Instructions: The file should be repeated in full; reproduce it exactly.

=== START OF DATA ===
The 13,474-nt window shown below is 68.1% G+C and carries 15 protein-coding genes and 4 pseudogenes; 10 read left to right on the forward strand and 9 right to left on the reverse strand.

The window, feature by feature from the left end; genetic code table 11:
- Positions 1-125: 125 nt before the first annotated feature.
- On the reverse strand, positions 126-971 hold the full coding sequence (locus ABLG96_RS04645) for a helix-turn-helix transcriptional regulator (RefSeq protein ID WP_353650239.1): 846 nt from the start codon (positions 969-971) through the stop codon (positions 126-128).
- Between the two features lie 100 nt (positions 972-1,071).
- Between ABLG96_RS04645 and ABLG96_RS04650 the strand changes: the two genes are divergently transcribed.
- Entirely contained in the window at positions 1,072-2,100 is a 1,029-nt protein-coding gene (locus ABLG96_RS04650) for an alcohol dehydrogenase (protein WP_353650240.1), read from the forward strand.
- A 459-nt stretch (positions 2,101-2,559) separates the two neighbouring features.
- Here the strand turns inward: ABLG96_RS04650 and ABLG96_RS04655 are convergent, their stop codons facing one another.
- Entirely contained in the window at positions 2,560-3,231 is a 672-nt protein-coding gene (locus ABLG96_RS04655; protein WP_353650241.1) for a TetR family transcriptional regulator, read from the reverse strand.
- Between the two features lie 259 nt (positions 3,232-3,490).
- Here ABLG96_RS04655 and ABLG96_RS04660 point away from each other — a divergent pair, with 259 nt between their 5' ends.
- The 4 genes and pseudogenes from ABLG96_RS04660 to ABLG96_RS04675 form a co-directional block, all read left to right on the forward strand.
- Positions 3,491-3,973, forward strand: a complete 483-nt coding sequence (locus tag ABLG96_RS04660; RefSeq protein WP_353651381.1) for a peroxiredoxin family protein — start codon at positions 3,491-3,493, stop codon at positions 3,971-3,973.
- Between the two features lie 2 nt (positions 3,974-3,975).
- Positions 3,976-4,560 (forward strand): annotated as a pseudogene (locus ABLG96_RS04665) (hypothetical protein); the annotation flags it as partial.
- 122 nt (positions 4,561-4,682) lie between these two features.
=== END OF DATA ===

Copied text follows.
The 13,474-nt window shown below is 68.1% G+C and carries 15 protein-coding genes and 4 pseudogenes; 10 read left to right on the forward strand and 9 right to left on the reverse strand.

The window, feature by feature from the left end; genetic code table 11:
- Positions 1-125: 125 nt before the first annotated feature.
- On the reverse strand, positions 126-971 hold the full coding sequence (locus ABLG96_RS04645) for a helix-turn-helix transcriptional regulator (RefSeq protein ID WP_353650239.1): 846 nt from the start codon (positions 969-971) through the stop codon (positions 126-128).
- Between the two features lie 100 nt (positions 972-1,071).
- Between ABLG96_RS04645 and ABLG96_RS04650 the strand changes: the two genes are divergently transcribed.
- Entirely contained in the window at positions 1,072-2,100 is a 1,029-nt protein-coding gene (locus ABLG96_RS04650) for an alcohol dehydrogenase (protein WP_353650240.1), read from the forward strand.
- A 459-nt stretch (positions 2,101-2,559) separates the two neighbouring features.
- Here the strand turns inward: ABLG96_RS04650 and ABLG96_RS04655 are convergent, their stop codons facing one another.
- Entirely contained in the window at positions 2,560-3,231 is a 672-nt protein-coding gene (locus ABLG96_RS04655; protein WP_353650241.1) for a TetR family transcriptional regulator, read from the reverse strand.
- Between the two features lie 259 nt (positions 3,232-3,490).
- Here ABLG96_RS04655 and ABLG96_RS04660 point away from each other — a divergent pair, with 259 nt between their 5' ends.
- The 4 genes and pseudogenes from ABLG96_RS04660 to ABLG96_RS04675 form a co-directional block, all read left to right on the forward strand.
- Positions 3,491-3,973, forward strand: a complete 483-nt coding sequence (locus tag ABLG96_RS04660; RefSeq protein WP_353651381.1) for a peroxiredoxin family protein — start codon at positions 3,491-3,493, stop codon at positions 3,971-3,973.
- Between the two features lie 2 nt (positions 3,974-3,975).
- Positions 3,976-4,560 (forward strand): annotated as a pseudogene (locus ABLG96_RS04665) (hypothetical protein); the annotation flags it as partial.
- 122 nt (positions 4,561-4,682) lie between these two features.